The final issue raised by the comedy performances of the Edinburgh Fringe this year is ‘Humour – art or craft?’ In other (less pretentious) words, can comedy be perfected beforehand, or is it better off-the-cuff? As well as Racing Minds (relatively new faces on the circuit but already the greatest improv troupe known to man – fact), the Fringe abounds with Whose-Line-Is-It-Anyway-style performers, both new (e.g. the Oxford Imps) and old (e.g. Paul Merton’s Impro Chums), plus improvised versions of Shakespeare, Jane Austen and musical theatre; and when these shows are on form, they’re astounding. Plus, the funniest bit of stand-up shows is often the audience interaction: Reginald D. Hunter’s show was distinctly average, except when he was rubbing the audience up the wrong way, Lloyd Langford had the (minuscule) audience in stitches as he lamented how few people had come to see him, and Stuart Laws’s (free) show was a gem of two-way humour and semi-voluntary audience participation.

And, again, it’s the same on TV. Maybe not in sitcoms, where a script is sort of a basic requisite (although a sitcom improvised live on TV could be a fun challenge – TV gods, are you listening?); but in panel shows, certainly, the ad-libs are the best bits. The chairman’s script on Have I Got News for You is usually fairly amusing, but the biggest laughs come from the riffing between the guests – take this fabulous exchange between Ian Hislop and Dan Stevens – and it’s the same on Never Mind the Buzzcocks, which finds its forte in moments like Catherine Tate and Bernard Cribbins’ random outbursts, Preston from the Ordinary Boys walking out in a huff halfway through an episode, and John Barrowman’s gay-off with Simon Amstell. Indeed, Reginald D. Hunter’s quick wit on programmes like this was the reason I went to see him in the first place, to discover, unfortunately, that the stuff prepared in advance was much less funny.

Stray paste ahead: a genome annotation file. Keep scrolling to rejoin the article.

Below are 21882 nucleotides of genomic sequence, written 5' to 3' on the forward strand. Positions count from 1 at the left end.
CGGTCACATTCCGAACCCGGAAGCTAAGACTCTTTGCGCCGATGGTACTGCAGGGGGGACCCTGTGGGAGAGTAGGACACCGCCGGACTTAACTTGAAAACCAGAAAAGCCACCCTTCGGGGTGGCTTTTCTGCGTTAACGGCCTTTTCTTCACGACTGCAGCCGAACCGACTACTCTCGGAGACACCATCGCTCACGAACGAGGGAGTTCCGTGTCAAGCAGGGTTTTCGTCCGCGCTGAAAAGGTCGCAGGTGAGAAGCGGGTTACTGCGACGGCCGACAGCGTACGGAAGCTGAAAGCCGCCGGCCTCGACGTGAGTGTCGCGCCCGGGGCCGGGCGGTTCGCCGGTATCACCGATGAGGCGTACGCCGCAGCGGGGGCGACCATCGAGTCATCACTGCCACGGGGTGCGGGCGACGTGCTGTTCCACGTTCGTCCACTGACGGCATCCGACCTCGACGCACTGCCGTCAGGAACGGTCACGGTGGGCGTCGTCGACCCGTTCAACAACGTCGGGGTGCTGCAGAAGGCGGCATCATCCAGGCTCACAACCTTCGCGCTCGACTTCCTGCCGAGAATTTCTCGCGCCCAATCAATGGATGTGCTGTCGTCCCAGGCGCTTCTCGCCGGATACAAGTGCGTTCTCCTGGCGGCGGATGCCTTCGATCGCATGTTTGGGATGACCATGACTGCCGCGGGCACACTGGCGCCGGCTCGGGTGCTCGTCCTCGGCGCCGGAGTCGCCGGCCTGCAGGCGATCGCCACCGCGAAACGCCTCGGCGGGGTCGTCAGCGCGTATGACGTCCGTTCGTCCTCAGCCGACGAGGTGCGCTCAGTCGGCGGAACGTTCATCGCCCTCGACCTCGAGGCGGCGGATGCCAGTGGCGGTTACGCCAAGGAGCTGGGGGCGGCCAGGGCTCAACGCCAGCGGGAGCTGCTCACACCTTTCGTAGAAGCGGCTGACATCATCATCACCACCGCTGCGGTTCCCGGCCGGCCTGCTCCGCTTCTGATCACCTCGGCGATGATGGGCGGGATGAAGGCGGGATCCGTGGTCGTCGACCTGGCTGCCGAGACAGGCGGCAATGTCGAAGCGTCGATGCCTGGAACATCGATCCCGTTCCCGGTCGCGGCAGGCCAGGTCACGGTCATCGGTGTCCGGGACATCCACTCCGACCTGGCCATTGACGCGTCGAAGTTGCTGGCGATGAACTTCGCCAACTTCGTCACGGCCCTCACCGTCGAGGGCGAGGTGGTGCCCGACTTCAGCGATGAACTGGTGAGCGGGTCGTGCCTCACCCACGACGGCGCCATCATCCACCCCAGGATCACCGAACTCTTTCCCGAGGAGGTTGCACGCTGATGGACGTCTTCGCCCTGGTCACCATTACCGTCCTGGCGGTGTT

So what have we learnt from this little romp through stand-up and screenlore? Mainly that I enjoyed the Edinburgh Fringe this year (if you didn’t come, you missed out. Try harder next time). But we also learnt (take my word for it) that comedy is a tricky business, that humour is changing, and that TV and stand-up have more in common than Live at the Apollo. So it’s goodnight from me, and it’s goodnight from me again, and tune in again next week for the one about the Englishman, the blonde and a horse who go into a bar…